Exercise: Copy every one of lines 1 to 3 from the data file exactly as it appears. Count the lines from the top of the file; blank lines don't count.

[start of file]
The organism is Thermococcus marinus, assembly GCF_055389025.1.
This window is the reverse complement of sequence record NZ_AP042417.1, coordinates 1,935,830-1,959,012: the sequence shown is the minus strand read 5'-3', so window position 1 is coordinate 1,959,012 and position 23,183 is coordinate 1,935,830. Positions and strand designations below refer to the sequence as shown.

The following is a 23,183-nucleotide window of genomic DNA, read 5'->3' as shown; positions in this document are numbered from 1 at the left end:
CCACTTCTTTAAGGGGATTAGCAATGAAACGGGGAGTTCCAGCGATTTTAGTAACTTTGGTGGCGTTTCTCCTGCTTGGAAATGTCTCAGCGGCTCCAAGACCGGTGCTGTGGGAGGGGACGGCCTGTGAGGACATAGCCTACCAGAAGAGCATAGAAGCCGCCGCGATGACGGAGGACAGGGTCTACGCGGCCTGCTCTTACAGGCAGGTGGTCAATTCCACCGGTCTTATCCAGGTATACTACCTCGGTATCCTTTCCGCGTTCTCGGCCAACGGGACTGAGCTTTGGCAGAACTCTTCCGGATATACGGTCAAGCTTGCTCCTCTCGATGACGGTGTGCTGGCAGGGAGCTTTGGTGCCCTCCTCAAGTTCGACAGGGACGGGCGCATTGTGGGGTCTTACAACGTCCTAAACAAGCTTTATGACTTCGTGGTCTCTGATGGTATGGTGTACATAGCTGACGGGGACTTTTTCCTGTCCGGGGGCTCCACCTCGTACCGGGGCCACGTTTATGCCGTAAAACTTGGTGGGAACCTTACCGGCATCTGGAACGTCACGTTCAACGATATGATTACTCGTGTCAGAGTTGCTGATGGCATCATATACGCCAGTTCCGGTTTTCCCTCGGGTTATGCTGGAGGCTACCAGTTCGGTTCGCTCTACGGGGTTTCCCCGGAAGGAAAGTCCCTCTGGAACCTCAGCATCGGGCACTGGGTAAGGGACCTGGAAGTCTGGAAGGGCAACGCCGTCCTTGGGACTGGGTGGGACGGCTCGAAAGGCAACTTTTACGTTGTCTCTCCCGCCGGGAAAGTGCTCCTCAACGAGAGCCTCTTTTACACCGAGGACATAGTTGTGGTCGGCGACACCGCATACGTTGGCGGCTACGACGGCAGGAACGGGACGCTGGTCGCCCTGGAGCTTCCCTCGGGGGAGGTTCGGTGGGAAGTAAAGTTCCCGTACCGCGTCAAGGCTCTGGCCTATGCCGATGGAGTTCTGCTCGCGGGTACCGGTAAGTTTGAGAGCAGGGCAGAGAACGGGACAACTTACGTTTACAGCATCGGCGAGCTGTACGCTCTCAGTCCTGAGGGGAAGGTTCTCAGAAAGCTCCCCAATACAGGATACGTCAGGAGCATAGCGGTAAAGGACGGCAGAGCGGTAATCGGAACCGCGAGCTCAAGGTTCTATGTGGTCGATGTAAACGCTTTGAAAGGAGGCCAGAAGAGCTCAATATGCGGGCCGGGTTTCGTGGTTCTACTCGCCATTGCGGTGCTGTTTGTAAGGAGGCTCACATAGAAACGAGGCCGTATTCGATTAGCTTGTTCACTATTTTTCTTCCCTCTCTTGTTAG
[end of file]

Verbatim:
The organism is Thermococcus marinus, assembly GCF_055389025.1.
This window is the reverse complement of sequence record NZ_AP042417.1, coordinates 1,935,830-1,959,012: the sequence shown is the minus strand read 5'-3', so window position 1 is coordinate 1,959,012 and position 23,183 is coordinate 1,935,830. Positions and strand designations below refer to the sequence as shown.

The following is a 23,183-nucleotide window of genomic DNA, read 5'->3' as shown; positions in this document are numbered from 1 at the left end: